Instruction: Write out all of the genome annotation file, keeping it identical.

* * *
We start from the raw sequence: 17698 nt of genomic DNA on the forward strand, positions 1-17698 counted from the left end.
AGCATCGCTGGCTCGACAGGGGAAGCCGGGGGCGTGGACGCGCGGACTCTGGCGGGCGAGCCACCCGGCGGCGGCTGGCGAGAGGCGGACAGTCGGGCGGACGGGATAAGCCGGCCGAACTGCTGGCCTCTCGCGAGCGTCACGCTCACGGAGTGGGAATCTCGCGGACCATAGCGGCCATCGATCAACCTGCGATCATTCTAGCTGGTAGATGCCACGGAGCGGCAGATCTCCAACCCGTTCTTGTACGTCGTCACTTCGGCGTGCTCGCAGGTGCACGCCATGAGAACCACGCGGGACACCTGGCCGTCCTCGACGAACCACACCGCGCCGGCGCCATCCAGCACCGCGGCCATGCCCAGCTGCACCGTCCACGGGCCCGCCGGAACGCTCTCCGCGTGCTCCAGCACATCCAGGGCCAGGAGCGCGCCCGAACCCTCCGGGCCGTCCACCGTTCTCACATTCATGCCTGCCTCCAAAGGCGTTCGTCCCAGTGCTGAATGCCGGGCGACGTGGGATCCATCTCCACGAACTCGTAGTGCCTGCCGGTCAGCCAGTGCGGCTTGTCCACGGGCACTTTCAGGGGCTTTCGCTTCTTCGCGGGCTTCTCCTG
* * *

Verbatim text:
We start from the raw sequence: 17698 nt of genomic DNA on the forward strand, positions 1-17698 counted from the left end.
AGCATCGCTGGCTCGACAGGGGAAGCCGGGGGCGTGGACGCGCGGACTCTGGCGGGCGAGCCACCCGGCGGCGGCTGGCGAGAGGCGGACAGTCGGGCGGACGGGATAAGCCGGCCGAACTGCTGGCCTCTCGCGAGCGTCACGCTCACGGAGTGGGAATCTCGCGGACCATAGCGGCCATCGATCAACCTGCGATCATTCTAGCTGGTAGATGCCACGGAGCGGCAGATCTCCAACCCGTTCTTGTACGTCGTCACTTCGGCGTGCTCGCAGGTGCACGCCATGAGAACCACGCGGGACACCTGGCCGTCCTCGACGAACCACACCGCGCCGGCGCCATCCAGCACCGCGGCCATGCCCAGCTGCACCGTCCACGGGCCCGCCGGAACGCTCTCCGCGTGCTCCAGCACATCCAGGGCCAGGAGCGCGCCCGAACCCTCCGGGCCGTCCACCGTTCTCACATTCATGCCTGCCTCCAAAGGCGTTCGTCCCAGTGCTGAATGCCGGGCGACGTGGGATCCATCTCCACGAACTCGTAGTGCCTGCCGGTCAGCCAGTGCGGCTTGTCCACGGGCACTTTCAGGGGCTTTCGCTTCTTCGCGGGCTTCTCCTG